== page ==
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Genes & Dev. 19 (22): 2682-2694

Copyright © 2005 by Cold Spring Harbor Laboratory Press.


RESEARCH PAPER

Morphogen gradient interpretation by a regulated trafficking step during ligand–receptor transduction

Jerome Jullien, and John Gurdon1

Wellcome Trust/Cancer Research UK Gurdon Institute, University of Cambridge, Henry Wellcome Building of Cancer and Developmental Biology, Cambridge CB2 1QN, United Kingdom

Abstract: Morphogen gradients are important in early development, but how cells recognize their position in such a gradient is not well understood. Cells need to correctly interpret a morphogen concentration when the morphogen is no longer present in the extracellular medium. This memory of morphogen exposure is necessary for correct cell fate decisions in the changing morphogen gradient concentration in an embryo. Our results demonstrate that a previously unrecognized step in gradient interpretation is a temporal stop that arrests the progression of a ligand–receptor complex between internalization and lysosomal destruction. Signaling continues during this arrested progression, which constitutes the basis of memory of morphogen concentration. We show that prolonged signaling requires Dynamin-dependent internalization of the complex. Rab5QL- and Rab7QL-mediated increases in the speed of the endo-lysosomal progression do not affect memory. In contrast, memory is abolished by increasing the targeting of receptors to the lysosome through expression of the Smad7/Smurf2 ubiquitin ligase. We conclude that the basis for memory is the long-lasting residence of a signaling complex in the endo-lysosomal pathway. The regulated duration of this step helps to determine the choice of gene expression resulting from gradient interpretation.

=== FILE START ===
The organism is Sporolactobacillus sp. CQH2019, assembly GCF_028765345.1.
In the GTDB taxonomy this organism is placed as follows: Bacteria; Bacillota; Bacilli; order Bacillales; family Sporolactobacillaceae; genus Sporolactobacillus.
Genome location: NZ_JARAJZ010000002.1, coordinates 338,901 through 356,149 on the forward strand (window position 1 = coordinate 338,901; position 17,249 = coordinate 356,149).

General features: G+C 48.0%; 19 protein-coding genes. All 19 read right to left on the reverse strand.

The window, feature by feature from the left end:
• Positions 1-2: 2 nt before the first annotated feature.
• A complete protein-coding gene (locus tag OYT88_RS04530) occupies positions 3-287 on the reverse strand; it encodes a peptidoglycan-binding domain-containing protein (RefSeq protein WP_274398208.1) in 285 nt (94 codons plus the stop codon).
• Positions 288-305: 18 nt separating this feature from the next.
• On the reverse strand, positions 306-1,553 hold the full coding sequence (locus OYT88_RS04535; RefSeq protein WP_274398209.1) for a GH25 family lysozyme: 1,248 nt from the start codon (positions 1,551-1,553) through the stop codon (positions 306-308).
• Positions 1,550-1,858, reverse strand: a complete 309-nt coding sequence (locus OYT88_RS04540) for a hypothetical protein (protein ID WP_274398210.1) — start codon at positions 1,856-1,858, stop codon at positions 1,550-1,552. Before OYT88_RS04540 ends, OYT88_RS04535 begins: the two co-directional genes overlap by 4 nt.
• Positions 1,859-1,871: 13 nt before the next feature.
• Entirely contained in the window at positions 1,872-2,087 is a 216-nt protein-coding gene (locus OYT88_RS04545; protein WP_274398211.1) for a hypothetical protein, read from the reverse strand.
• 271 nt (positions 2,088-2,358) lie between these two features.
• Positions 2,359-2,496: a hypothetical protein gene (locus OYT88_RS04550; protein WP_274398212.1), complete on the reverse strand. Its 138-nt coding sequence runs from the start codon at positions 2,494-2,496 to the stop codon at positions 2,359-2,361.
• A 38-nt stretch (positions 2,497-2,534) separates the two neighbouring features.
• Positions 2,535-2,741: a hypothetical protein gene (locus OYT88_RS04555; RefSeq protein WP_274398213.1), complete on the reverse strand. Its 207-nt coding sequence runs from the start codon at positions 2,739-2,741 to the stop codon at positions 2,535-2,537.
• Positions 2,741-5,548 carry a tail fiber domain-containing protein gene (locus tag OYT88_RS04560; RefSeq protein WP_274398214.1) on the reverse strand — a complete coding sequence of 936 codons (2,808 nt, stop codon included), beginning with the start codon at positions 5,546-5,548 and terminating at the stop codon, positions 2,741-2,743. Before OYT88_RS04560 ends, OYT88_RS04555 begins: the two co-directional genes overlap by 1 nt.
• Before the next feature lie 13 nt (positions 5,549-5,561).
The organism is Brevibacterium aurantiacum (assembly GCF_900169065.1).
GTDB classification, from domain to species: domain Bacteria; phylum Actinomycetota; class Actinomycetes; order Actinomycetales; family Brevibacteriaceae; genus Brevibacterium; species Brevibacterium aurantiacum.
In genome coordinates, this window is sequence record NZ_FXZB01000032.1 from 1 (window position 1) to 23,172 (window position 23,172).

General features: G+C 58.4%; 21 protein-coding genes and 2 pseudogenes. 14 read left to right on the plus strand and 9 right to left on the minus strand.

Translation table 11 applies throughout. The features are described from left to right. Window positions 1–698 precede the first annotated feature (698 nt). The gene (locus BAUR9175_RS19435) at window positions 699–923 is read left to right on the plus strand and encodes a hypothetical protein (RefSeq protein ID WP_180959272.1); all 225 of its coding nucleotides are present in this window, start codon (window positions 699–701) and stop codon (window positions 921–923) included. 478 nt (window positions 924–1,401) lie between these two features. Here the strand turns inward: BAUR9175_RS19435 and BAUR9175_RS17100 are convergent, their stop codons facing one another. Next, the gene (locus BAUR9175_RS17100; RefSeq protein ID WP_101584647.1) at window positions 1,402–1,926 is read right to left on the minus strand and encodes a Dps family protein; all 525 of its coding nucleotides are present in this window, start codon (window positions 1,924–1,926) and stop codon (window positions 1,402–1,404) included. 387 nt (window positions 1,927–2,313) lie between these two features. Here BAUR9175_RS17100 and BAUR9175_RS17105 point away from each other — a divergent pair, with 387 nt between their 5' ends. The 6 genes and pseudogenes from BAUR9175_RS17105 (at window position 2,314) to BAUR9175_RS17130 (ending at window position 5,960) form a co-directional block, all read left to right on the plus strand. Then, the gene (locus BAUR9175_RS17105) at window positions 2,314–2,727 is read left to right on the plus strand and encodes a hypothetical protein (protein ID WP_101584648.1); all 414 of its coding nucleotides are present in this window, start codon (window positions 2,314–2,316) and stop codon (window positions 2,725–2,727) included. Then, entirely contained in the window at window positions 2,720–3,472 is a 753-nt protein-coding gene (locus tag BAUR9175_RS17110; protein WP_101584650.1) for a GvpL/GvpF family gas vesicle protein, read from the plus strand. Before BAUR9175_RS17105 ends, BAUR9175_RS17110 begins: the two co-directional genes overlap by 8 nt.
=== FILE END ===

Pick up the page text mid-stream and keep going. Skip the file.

Key Words: Formation • gradient • interpretation • morphogen • Xenopus

Received for publication February 25, 2005. Accepted for publication August 26, 2005.


Article published online ahead of print. Article and publication date are at http://www.genesdev.org/cgi/doi/10.1101/gad.341605.

Supplemental material is available at http://www.genesdev.org.

1 Corresponding author.

E-MAIL j.gurdon{at}gurdon.cam.ac.uk; FAX 44-1223-334185.


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